Andreas Scholl The Renaissance Muse

The Renaissance Muse [Co-commissioned by the Barbican Centre and Lincoln Center for the Performing Arts: European Premiere]

Andreas Scholl (countertenor)
Laila Robins (speaker)
Crawford Young (lute/acoustic guitar)
Stacey Shames (harps)

Mark Lamos – director
James F. Ingalls – lighting designer
Jane Greenwood – costume designer
Anne Cattaneo – dramaturg


Reviewed by: William Yeoman

Reviewed: 10 February, 2005
Venue: Barbican Hall, London

Certainly the potential’s there: to create a genuinely compelling narrative (or at least a stimulating ‘dialogue’) through the juxtaposition of song and verse drawn from both English Renaissance and folk sources, and then to articulate it in a dramatic context where lighting, props, costumes and movement serve both to homogenise and analyse the material in an intelligent and intelligible fashion.

But, sadly, this presentation at the Barbican Hall fell far short of realising that potential, with the production as a whole merely serving to distance the audience (as a whole) by pandering to the lowest common denominator. Yes, that terrible beast ‘dumbing down’ was abroad in the land, comprising lurid ‘60s costumes, inappropriate camping-up and innuendo, tremendous over-acting and simplistic inferences in order to force connections. And yet…

The night was saved in a most unexpected fashion, three-quarters of the way through, by Scholl’s masterfully simple interpretations of the folksongs! Would that he had applied the same beautiful understatement and subtle shading (and he was, it has to be said, in fine voice throughout most of the evening) which allowed the power of both the melodies and the stories to come through untarnished, to the equally unadorned songs of Thomas Campion or the ostensibly more complex works of John Dowland.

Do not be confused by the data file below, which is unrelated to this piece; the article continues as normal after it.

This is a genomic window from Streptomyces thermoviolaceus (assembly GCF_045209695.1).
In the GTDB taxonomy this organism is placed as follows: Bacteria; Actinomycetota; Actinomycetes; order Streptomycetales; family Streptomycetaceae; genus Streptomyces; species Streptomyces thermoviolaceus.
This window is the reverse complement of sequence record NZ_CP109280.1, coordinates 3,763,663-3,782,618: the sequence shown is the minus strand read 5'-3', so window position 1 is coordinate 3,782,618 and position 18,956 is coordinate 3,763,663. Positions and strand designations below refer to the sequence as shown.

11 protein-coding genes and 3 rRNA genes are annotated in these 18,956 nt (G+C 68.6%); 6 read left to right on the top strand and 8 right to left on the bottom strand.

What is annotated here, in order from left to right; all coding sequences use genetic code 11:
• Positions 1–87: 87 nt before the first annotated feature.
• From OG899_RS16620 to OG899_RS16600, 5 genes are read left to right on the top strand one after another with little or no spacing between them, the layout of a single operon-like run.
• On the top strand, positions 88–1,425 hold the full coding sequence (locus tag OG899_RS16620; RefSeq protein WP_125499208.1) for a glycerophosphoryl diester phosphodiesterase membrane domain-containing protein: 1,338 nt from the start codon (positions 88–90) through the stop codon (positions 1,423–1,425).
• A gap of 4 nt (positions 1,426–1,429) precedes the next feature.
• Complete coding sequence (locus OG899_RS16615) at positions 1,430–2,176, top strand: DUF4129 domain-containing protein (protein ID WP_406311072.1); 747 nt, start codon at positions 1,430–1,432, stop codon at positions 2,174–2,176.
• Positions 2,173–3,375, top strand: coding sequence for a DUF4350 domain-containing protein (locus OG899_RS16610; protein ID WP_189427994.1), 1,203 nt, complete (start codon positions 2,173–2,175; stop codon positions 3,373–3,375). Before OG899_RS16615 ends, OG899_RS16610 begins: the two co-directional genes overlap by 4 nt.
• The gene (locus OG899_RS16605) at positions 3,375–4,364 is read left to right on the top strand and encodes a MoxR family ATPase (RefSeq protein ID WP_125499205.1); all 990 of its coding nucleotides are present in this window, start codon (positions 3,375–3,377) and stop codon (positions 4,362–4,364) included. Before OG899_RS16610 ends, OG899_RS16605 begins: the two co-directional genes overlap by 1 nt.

Wonderful performances of anonymous masterpieces like “Waly waly”, “Black is the Colour”, “She Moved through the Fair” and “I Loved a Lass” beautifully offset the interspersed verse by Michael Drayton, John Lyly, Shakespeare and Orlando Gibbons to great effect (although here as elsewhere the audience showed its general contempt for the poetry by taking the opportunity to cough their lungs out – more geese than swans indeed!) – and serving only to highlight the poverty of the rest of the programme.

Actress Laila Robins’s delivery of the poems was a little overdone, definitely of the old school, although her physical interaction with both Scholl and the other musicians was graceful and largely free from ‘histrionics’. Crawford Young’s playing was excellent, whether accompanying Scholl (his turn on the steel-string guitar was really very fine) or duetting with harpist Stacey Shames (as in the opening “My Lord Willoughby’s Welcome”), who for her part was discreet and tasteful, both as an accompanist and presence. The set was pseudo-oriental, with lots of Persian rugs and cushions – silly but at least minimal; the lighting was well orchestrated, with colours carefully chosen to match the prevailing mood of each sequence.

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